When you parent a foster or adoptive child, it’s not always easy to have an accurate or current record of their bio-family’s health history, the child’s developmental milestones, or their medical history. This can delay correct and early diagnosis of #invisibledisabilities, like #FASD, #ASD, #ADHD, #SPD, etc.

The American Academy of Pediatrics recommends that children see a pediatric health care professional regularly and often throughout their infancy and childhood.

These visits are especially frequent during the first 3 years of life. Parents can make the most of their time in the pediatric office by preparing before each visit.

Know Your Child’s History and Family’s History

It is very helpful to make sure medical records are transferred if your child is seeing a new clinician, especially records of any vaccinations your child has received. Consider keeping a folder with your child’s records that you can bring to all of their medical appointments. Your child’s clinician will ask about not only your child’s health, but also your family’s health, so it can be helpful to keep an ongoing record of your family history.

Your child’s clinician will ask you questions about your child’s development at every health supervision visit. It helps to be familiar with the developmental milestones, such as when most children start moving in different ways and using words, and watch for what new things your child is doing or saying between each visit. Your clinician’s office might ask you to fill out development questionnaires before your visit or as you are waiting to be seen. Your answers to these questions will help the clinician assess how your child’s development is progressing.

What to Bring to the Visit

One of the most important things to bring to any health supervision visit is a list of questions. Use this time with your clinician to get their views on any topic related to the health and development of your child. If you have a question about a skin condition or your child’s movements or behaviors, consider bringing a picture or video. For children who are taking medications, including inhalers, it helps to bring these medications to your visit to confirm current doses and review any questions you have.

During any visit to a health care professional, there is often time during which you might be waiting. Consider bringing drinks or snacks (if allowed by your pediatrician’s office), books, and toys with you. Think of this as protected time you get to spend with your child.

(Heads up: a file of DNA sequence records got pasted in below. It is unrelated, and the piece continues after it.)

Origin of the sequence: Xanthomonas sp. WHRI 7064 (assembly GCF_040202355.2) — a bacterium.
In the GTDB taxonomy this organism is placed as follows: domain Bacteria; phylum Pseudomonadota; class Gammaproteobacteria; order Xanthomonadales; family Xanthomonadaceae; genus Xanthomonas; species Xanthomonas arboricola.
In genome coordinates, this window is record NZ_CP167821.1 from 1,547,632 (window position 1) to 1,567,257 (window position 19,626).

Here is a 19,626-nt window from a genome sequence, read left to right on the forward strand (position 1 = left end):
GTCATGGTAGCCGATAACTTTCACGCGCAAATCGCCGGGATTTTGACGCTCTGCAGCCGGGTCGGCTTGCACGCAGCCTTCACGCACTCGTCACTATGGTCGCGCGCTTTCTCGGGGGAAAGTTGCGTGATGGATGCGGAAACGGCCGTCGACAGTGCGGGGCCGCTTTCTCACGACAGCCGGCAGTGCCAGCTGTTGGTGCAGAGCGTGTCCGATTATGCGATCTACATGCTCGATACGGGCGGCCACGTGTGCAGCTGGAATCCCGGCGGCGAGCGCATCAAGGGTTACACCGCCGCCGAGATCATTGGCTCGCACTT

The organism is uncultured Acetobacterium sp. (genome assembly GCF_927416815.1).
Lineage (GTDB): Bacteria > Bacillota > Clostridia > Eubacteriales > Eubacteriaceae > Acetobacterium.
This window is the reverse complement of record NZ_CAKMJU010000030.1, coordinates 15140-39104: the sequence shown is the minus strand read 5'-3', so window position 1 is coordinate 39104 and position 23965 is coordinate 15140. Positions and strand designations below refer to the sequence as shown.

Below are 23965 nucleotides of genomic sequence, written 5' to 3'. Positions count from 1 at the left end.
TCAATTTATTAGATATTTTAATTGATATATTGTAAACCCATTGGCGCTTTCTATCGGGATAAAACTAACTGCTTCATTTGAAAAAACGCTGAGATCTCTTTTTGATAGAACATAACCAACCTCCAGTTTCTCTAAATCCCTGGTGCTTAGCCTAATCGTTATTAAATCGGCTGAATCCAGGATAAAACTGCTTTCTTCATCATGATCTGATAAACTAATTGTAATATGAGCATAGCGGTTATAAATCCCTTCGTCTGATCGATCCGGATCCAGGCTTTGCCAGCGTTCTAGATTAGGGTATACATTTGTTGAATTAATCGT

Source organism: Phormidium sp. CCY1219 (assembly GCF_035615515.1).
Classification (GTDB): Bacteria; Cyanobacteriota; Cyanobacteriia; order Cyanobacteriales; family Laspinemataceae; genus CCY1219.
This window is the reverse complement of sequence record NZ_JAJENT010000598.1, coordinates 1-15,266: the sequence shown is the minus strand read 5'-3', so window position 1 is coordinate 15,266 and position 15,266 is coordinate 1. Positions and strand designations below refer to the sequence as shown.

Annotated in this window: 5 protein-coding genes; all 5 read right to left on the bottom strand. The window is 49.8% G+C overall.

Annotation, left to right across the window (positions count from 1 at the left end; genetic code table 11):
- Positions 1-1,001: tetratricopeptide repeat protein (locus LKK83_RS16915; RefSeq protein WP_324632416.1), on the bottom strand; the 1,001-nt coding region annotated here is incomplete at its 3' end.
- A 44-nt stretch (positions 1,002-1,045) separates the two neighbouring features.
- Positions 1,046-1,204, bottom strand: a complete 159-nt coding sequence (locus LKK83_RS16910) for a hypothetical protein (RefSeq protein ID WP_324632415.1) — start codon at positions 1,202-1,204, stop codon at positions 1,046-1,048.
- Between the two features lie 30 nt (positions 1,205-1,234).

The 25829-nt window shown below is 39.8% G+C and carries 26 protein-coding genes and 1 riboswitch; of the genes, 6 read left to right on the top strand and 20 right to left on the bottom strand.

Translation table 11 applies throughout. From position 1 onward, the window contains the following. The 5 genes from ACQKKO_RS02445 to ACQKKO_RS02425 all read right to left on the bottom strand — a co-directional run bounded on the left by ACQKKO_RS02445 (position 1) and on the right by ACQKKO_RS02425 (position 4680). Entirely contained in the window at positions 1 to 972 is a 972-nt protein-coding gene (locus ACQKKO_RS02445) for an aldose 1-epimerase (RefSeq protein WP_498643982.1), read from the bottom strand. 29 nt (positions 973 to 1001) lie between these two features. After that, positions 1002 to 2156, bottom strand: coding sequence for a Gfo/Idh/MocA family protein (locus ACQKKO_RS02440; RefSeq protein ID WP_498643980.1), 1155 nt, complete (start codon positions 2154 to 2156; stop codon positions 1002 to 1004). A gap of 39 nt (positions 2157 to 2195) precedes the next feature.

What to Tell Your Child Ahead of Time

Parents often wonder how much and what type of information to share with their children about an upcoming pediatric visit. This can depend on your child’s age and maturity. In general, it is best to be as honest as you can about what the visit will involve, including undressing and a full examination. Talk about the possibility of shots and blood tests, explaining that these are normal for kids when they go to the physician’s office. Avoid telling your child there will not be any needles even if you are not expecting them because sometimes a child might need a catch-up or new vaccination or an unexpected blood test. Vaccines should also not be described as punishments or used in bargaining or negotiations. If possible, try to schedule a fun activity after the visit to reward your child for a job well done.

For More Information

The JAMA Pediatrics Patient Page is a public service of JAMA Pediatrics. The information and recommendations appearing on this page are appropriate in most instances, but they are not a substitute for medical diagnosis. For specific information concerning your child’s medical condition, JAMA Pediatrics suggests that you consult your child’s physician. This page may be photocopied noncommercially by physicians and other health care professionals to share with patients. To purchase bulk reprints, call 312/464-0776.

Credit / Sources

This article was published by JAMA Pediadrics, and appeared originally on their webpage.

It was written by Maheen Quadri, MD, MS; Megan A. Moreno, MD, MSEd, MPH
JAMA Pediatr. Published online June 25, 2018. doi:10.1001/jamapediatrics.2018.1575

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